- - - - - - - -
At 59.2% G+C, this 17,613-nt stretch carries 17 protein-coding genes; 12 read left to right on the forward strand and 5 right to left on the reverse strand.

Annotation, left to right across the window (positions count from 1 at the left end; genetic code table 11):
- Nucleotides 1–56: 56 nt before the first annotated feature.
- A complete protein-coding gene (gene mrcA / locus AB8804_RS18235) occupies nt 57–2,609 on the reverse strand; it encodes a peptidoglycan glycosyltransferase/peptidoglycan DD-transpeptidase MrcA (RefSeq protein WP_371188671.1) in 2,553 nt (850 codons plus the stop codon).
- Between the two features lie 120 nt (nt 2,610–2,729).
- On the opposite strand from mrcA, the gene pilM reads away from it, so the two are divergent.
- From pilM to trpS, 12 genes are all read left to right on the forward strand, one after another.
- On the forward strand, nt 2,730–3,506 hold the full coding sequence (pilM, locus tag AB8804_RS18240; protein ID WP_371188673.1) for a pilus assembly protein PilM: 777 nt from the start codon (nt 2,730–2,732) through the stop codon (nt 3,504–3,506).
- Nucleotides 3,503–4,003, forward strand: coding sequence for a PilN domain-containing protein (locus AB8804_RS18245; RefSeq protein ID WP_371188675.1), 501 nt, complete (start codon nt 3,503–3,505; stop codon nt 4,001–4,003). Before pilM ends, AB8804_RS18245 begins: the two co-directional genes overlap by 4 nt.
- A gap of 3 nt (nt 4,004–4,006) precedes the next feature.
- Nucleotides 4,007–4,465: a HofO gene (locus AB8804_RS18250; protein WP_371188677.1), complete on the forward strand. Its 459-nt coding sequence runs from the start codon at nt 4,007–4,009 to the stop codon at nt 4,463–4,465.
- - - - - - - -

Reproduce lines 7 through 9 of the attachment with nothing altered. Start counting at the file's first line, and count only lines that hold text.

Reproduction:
- From pilM to trpS, 12 genes are all read left to right on the forward strand, one after another.
- On the forward strand, nt 2,730–3,506 hold the full coding sequence (pilM, locus tag AB8804_RS18240; protein ID WP_371188673.1) for a pilus assembly protein PilM: 777 nt from the start codon (nt 2,730–2,732) through the stop codon (nt 3,504–3,506).
- Nucleotides 3,503–4,003, forward strand: coding sequence for a PilN domain-containing protein (locus AB8804_RS18245; RefSeq protein ID WP_371188675.1), 501 nt, complete (start codon nt 3,503–3,505; stop codon nt 4,001–4,003). Before pilM ends, AB8804_RS18245 begins: the two co-directional genes overlap by 4 nt.